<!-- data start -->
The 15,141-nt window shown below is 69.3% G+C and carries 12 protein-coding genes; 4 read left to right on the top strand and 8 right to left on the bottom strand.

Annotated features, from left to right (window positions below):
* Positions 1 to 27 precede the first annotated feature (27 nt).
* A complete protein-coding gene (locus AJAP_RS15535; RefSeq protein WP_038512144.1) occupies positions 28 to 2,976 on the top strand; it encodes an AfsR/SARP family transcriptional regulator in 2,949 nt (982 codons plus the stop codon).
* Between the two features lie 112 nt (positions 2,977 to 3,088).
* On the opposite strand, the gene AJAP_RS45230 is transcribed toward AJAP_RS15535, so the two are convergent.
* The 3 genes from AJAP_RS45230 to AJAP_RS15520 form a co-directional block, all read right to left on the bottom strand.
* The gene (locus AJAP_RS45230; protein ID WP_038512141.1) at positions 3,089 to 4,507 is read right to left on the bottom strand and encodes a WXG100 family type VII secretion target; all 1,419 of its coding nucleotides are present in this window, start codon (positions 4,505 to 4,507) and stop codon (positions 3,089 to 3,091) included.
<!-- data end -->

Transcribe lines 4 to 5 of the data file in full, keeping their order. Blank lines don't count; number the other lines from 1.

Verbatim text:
* A complete protein-coding gene (locus AJAP_RS15535; RefSeq protein WP_038512144.1) occupies positions 28 to 2,976 on the top strand; it encodes an AfsR/SARP family transcriptional regulator in 2,949 nt (982 codons plus the stop codon).
* Between the two features lie 112 nt (positions 2,977 to 3,088).